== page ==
14 May 2016

Butterfly of the Month - May 2016

Butterfly of the Month - May 2016
The Blue Glassy Tiger (Ideopsis vulgaris macrina)



The scorching temperatures from last month carried forward into May, with only a little reprieve when there were occasional rainy afternoons which cooled us down somewhat. The 36.7ºC temperature recorded last month was the 2nd highest temperature ever recorded in Singapore! Many days in May continued to see 33-35ºC temperatures, which, when outdoors, felt more like in the 40's! The NEA reported that the El Nino effect is likely to weaken by mid year, with changes in weather patterns caused by the La Nina effect taking over.



In the meantime, butterflying in Singapore can be a rather hot affair as the unforgiving weather takes its toll on both the butterflies and butterfly-watchers. The drying out of vegetation in many areas appeared to have an impact on butterfly population, particularly in the nature reserves. Whilst some species are subject to seasonality in their appearance in Singapore, there is a general drop in count and diversity of the forest-dependent species.




There is probably a strong correlation between new growth of plants (brought about by wetter weather) and the number of butterflies in the environment. Given that the weather has been hot and relatively dry in the first 4 months of the year, this may be one of the reasons for the lower butterfly counts in general. Urban species appear to be less susceptible and populations are generally stable.



Singaporeans wait for the dreaded annual haze, usually coinciding with the dry weather and slash-and-burn season in neighbouring countries. Thus far, it appears to be under control, but for how long, no one can tell. At least there are now satellite images that would give a forewarning of forest fires burning out of control. But that is all that it can do - warn of the imminent deterioration in air quality.



The general global economy is not particularly cheering anyone up either. Political battles in the form of a bye-election in Singapore and the Sarawak state elections in Malaysia resulted in definitive victories for the governments of the day with both the PAP and Barisan National winning their respective positions convincingly. Perhaps the voters chose to stand on the side of political stability of the governments in both countries in the face of the uncertain global economy.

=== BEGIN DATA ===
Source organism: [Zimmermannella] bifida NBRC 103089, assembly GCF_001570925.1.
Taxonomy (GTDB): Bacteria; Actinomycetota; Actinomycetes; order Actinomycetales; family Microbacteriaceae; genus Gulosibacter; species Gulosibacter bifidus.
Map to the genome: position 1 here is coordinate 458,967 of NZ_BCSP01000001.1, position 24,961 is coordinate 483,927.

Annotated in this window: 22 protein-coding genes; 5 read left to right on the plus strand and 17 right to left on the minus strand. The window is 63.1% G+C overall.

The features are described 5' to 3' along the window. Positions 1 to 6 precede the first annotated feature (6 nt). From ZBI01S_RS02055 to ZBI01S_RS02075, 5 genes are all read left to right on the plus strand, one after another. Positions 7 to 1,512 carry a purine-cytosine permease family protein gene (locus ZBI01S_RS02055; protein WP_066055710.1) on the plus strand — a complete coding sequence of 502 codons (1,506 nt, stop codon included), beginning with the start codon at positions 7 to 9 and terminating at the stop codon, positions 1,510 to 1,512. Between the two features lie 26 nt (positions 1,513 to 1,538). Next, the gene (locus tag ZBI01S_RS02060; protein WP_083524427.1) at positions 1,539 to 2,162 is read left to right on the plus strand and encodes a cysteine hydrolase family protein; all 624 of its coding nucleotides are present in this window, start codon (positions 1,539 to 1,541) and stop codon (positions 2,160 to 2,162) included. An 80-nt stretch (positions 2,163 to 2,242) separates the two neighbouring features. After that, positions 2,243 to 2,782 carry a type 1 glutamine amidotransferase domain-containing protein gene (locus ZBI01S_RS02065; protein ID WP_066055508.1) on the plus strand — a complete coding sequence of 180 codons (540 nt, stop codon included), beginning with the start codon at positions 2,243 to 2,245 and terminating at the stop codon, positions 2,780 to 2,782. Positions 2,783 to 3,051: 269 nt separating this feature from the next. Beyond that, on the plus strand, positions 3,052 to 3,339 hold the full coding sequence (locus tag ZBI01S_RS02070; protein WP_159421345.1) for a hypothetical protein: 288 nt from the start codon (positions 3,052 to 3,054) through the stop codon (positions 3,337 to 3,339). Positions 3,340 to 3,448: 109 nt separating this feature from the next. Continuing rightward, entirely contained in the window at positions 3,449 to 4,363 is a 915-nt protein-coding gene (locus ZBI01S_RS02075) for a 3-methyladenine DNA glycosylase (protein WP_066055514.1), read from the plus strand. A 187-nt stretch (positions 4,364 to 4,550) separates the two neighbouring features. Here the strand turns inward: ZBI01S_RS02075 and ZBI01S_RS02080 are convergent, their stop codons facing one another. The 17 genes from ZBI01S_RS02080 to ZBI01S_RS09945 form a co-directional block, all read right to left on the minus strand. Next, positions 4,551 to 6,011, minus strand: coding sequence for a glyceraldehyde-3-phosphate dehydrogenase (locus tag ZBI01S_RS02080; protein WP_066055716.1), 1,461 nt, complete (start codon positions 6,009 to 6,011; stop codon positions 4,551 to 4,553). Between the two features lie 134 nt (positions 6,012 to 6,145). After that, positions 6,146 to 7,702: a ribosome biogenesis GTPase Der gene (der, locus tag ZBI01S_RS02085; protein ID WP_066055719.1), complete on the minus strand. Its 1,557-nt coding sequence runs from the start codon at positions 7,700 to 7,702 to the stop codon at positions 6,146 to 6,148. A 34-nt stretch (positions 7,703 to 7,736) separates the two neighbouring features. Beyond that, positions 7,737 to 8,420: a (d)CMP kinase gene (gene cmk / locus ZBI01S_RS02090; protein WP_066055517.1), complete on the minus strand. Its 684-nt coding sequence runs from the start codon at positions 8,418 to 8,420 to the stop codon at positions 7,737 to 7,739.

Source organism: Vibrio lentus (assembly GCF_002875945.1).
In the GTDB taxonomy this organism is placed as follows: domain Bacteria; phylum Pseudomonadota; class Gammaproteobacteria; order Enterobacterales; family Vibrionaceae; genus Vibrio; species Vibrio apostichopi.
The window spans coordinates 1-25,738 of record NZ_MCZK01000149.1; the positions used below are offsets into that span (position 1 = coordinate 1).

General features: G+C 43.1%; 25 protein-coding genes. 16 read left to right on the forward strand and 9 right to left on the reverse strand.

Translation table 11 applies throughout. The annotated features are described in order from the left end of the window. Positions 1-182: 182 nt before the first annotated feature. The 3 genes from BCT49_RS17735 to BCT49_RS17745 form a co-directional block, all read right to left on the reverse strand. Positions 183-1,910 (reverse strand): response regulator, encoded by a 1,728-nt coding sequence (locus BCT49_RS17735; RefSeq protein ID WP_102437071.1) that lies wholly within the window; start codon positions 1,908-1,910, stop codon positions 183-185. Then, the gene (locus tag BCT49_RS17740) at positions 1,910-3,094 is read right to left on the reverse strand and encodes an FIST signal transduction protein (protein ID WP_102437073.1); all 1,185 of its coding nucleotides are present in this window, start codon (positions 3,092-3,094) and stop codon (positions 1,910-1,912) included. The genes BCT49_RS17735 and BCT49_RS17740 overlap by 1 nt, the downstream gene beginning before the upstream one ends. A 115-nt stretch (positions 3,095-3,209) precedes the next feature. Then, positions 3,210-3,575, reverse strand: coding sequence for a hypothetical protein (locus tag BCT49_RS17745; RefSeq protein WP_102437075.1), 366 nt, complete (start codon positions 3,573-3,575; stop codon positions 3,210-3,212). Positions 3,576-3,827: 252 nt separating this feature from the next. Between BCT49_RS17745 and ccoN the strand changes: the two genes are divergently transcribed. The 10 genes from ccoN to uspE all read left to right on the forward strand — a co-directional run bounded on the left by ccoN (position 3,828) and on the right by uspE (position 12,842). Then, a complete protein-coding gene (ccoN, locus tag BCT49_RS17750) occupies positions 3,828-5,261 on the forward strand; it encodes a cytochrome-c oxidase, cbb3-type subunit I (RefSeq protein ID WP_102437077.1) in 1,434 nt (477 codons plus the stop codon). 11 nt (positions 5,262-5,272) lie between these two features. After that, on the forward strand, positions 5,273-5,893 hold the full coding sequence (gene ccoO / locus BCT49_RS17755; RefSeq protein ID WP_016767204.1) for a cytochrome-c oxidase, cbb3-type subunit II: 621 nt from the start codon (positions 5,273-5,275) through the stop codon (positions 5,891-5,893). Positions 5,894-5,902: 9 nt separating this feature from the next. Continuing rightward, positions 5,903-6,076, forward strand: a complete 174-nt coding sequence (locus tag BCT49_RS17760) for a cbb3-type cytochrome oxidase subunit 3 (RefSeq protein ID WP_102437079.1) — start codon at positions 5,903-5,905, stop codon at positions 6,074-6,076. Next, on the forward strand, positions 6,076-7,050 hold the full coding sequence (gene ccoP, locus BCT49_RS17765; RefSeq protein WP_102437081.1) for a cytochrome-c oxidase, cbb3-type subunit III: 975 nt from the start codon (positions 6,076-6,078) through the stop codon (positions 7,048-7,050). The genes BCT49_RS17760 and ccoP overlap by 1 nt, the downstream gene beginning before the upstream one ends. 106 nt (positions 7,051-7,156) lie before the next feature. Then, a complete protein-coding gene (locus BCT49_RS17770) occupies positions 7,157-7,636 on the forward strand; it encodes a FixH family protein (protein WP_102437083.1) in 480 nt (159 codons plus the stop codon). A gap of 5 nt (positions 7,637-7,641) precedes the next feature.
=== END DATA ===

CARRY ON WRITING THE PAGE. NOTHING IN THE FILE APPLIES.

Over on the western front, our American friends are also in the thick of their own forthcoming elections by year end, as the Republican and Democrat candidates slug it out in the primaries. It would be interesting to see what happens at the end of the year, when the new President steps into the Oval Office. What would be critical to the rest of the world, would be the foreign policy in the hands of the incoming 45th President of the USA.



Our Butterfly of the Month for May 2016 is the common Blue Glassy Tiger (Ideopsis vulgaris macrina). This medium-sized butterfly with an average wingspan of about 75mm, is widespread and appears in urban parks and gardens, mangrove environments as well as in the nature reserves.




Blue  Glassy Tiger feeding on a variety of flowering plants

It is most common in habitats where its lactiferous host plants, Tylophora flexuosa syn. tenuissima, Gymnema sp. and probably other similar vines of the Apocynaceae family grow wild. These host plants are most evident in mangrove and wetland environments and this is where the butterfly, and its closely related cousin, the Dark Glassy Tiger (Parantica agleoides agleoides), which shares the host plants, can be found in numbers.



The Blue Glassy Tiger has wings that are bluish-grey, streaked with black stripes. The ground colour of the wings appear bluer in flight when compared to the Dark Glassy Tiger, which appears greyish. The black transverse bar in the forewing cell distinguishes it from the Dark Glassy Tiger. In recent years, another species - the Grey Glassy Tiger (Ideopsis juventa sitah) has been spotted in Singapore, and it is likely to be a migrant species for the time being. In this latter species, the cell areas of both wings are lightly marked, and it appears much paler in flight than either of the extant species.



Blue Glassy Tiger on the dried seed pods of the Indian Heliotrope (top) and fresh flowers of the same plant (bottom)

The Blue Glassy Tiger flies in an unhurried manner with a slow flying characteristic. It is often seen feeding on flowers of many plants, but is particularly partial to the dried plants of the Indian Heliotrope (Heliotropium indicum), which also attracts other Danainae butterflies. Males of the species feature a distinct brand (usually of a darker colour than the surrounding area) at the sub-tornal area of the hindwing.



Blue Glassy Tigers feeding on False Dill flowers

Besides the Indian Heliotrope, another plant, the False Dill (Artemisia scoparia) also attracts various species of Danainae. The butterflies are attracted to the flowers of the False Dill and dried or damaged parts of the plant. There appears to be some form of alkaloids that the Danainaes go for. The Rattleweed (Crotalaria mucronata) also attracts the Danainaes and the Blue Glassy Tiger is no exception. It can often be seen feeding on sap from the stem, leaves and seed pods of the plant.



Blue Glassy Tigers resting in the shady understory

After feeding, a unique behaviour of the Blue Glassy Tiger is that it will look for heavily shaded areas to rest, clinging on to vines and thin branches under shade, keeping very still unless disturbed. The Blue Glassy Tiger has been successfully bred on the lactiferous vine, Tylophora flexuosa (syn. tenuissima). The spotted caterpillar sports red based tubercles and is quite attractive.



Text by Khew SK : Photos by Chng CK, Goh EC, Khew SK, Loke PF, Jonathan Soong, Horace Tan and Tea Yi Kai